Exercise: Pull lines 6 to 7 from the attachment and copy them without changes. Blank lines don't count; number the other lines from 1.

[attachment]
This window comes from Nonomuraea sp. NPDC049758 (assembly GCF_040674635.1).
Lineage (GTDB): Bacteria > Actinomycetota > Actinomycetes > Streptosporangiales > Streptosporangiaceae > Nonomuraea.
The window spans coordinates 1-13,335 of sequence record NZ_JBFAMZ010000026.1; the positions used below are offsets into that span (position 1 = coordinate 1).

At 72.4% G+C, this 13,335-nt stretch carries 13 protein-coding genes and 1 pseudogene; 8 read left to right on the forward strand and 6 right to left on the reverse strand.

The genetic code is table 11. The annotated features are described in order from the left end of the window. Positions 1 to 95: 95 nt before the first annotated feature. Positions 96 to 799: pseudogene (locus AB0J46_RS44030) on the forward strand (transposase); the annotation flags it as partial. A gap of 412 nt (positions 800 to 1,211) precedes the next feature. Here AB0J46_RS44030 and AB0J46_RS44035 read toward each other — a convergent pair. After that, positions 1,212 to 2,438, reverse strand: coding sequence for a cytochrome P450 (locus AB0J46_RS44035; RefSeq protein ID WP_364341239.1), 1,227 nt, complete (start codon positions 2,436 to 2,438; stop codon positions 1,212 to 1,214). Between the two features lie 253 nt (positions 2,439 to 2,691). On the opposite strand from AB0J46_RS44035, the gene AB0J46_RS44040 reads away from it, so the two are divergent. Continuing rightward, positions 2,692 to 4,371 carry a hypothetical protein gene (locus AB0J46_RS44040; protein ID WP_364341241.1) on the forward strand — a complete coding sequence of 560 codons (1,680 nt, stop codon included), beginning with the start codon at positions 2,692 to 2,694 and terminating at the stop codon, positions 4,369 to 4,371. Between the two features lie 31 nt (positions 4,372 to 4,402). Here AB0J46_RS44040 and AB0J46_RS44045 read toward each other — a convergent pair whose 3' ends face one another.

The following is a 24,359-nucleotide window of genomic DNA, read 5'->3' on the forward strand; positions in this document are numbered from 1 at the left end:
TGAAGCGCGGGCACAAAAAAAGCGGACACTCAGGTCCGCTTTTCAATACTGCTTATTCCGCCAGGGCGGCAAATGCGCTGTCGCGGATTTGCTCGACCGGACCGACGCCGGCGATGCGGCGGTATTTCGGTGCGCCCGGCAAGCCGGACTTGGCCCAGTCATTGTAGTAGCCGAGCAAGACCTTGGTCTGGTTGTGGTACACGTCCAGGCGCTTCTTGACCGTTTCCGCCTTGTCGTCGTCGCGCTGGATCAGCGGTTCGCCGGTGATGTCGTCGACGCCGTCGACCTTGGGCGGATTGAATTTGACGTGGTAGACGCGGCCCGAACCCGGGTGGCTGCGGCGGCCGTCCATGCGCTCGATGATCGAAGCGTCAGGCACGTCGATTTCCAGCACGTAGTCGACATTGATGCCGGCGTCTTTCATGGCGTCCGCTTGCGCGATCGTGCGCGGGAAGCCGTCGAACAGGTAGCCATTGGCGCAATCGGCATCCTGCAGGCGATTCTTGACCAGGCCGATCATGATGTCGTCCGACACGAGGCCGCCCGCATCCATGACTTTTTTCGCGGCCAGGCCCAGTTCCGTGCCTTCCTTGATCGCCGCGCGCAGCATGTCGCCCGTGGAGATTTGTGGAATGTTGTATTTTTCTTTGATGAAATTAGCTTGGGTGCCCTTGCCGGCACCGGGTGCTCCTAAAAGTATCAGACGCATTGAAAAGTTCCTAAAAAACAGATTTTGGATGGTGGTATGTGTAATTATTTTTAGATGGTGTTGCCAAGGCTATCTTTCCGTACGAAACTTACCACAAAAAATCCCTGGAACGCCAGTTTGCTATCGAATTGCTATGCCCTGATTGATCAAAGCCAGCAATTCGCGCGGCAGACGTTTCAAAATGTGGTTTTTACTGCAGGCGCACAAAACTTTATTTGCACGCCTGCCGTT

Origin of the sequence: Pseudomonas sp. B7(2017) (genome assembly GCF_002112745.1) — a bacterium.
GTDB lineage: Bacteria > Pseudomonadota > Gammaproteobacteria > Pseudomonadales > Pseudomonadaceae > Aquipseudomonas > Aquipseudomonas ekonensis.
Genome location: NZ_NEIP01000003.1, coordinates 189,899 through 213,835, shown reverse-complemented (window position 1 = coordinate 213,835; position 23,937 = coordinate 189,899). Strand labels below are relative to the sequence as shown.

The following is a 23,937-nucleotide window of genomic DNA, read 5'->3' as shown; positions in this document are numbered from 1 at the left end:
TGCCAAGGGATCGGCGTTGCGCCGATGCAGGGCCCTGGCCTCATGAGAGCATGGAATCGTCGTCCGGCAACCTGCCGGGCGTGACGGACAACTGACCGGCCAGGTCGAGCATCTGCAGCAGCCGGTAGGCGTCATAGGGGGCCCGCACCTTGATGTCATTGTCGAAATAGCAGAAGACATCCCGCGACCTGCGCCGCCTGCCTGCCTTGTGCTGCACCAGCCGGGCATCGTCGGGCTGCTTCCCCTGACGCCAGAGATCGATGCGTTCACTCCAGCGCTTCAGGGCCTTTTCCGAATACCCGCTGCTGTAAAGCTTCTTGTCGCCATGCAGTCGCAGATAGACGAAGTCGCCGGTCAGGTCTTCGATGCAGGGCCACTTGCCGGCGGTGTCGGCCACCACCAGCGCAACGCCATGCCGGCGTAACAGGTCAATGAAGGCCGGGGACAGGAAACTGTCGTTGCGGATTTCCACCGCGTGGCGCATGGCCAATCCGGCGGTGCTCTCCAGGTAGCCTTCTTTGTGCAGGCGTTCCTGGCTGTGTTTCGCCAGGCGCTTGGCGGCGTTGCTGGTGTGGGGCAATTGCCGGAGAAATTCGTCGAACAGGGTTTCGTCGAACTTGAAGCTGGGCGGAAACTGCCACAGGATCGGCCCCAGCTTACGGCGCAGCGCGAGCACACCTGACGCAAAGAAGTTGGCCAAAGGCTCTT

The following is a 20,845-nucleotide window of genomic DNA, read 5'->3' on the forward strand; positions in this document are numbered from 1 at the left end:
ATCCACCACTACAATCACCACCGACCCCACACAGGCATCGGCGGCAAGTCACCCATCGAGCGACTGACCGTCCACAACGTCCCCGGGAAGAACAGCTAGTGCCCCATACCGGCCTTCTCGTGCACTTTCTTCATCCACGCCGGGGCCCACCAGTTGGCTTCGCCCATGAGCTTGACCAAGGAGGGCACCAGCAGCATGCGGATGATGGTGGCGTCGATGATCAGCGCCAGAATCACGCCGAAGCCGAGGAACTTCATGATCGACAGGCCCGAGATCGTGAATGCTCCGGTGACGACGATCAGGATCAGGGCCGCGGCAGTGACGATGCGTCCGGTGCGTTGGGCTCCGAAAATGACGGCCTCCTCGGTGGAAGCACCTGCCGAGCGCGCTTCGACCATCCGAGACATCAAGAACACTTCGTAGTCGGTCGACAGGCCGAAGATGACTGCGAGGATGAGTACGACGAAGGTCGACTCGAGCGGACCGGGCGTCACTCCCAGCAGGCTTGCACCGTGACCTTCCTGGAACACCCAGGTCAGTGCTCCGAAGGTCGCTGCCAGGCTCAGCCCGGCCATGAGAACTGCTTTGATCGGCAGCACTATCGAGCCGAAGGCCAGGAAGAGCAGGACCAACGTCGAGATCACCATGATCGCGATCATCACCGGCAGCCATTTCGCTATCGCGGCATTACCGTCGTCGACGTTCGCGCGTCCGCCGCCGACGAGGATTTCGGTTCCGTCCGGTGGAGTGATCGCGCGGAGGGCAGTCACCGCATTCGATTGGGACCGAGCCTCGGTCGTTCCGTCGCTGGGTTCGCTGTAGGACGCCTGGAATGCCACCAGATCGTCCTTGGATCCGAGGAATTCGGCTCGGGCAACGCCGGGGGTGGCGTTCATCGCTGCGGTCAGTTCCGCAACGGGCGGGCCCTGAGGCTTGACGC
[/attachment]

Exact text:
The following is a 24,359-nucleotide window of genomic DNA, read 5'->3' on the forward strand; positions in this document are numbered from 1 at the left end:
TGAAGCGCGGGCACAAAAAAAGCGGACACTCAGGTCCGCTTTTCAATACTGCTTATTCCGCCAGGGCGGCAAATGCGCTGTCGCGGATTTGCTCGACCGGACCGACGCCGGCGATGCGGCGGTATTTCGGTGCGCCCGGCAAGCCGGACTTGGCCCAGTCATTGTAGTAGCCGAGCAAGACCTTGGTCTGGTTGTGGTACACGTCCAGGCGCTTCTTGACCGTTTCCGCCTTGTCGTCGTCGCGCTGGATCAGCGGTTCGCCGGTGATGTCGTCGACGCCGTCGACCTTGGGCGGATTGAATTTGACGTGGTAGACGCGGCCCGAACCCGGGTGGCTGCGGCGGCCGTCCATGCGCTCGATGATCGAAGCGTCAGGCACGTCGATTTCCAGCACGTAGTCGACATTGATGCCGGCGTCTTTCATGGCGTCCGCTTGCGCGATCGTGCGCGGGAAGCCGTCGAACAGGTAGCCATTGGCGCAATCGGCATCCTGCAGGCGATTCTTGACCAGGCCGATCATGATGTCGTCCGACACGAGGCCGCCCGCATCCATGACTTTTTTCGCGGCCAGGCCCAGTTCCGTGCCTTCCTTGATCGCCGCGCGCAGCATGTCGCCCGTGGAGATTTGTGGAATGTTGTATTTTTCTTTGATGAAATTAGCTTGGGTGCCCTTGCCGGCACCGGGTGCTCCTAAAAGTATCAGACGCATTGAAAAGTTCCTAAAAAACAGATTTTGGATGGTGGTATGTGTAATTATTTTTAGATGGTGTTGCCAAGGCTATCTTTCCGTACGAAACTTACCACAAAAAATCCCTGGAACGCCAGTTTGCTATCGAATTGCTATGCCCTGATTGATCAAAGCCAGCAATTCGCGCGGCAGACGTTTCAAAATGTGGTTTTTACTGCAGGCGCACAAAACTTTATTTGCACGCCTGCCGTT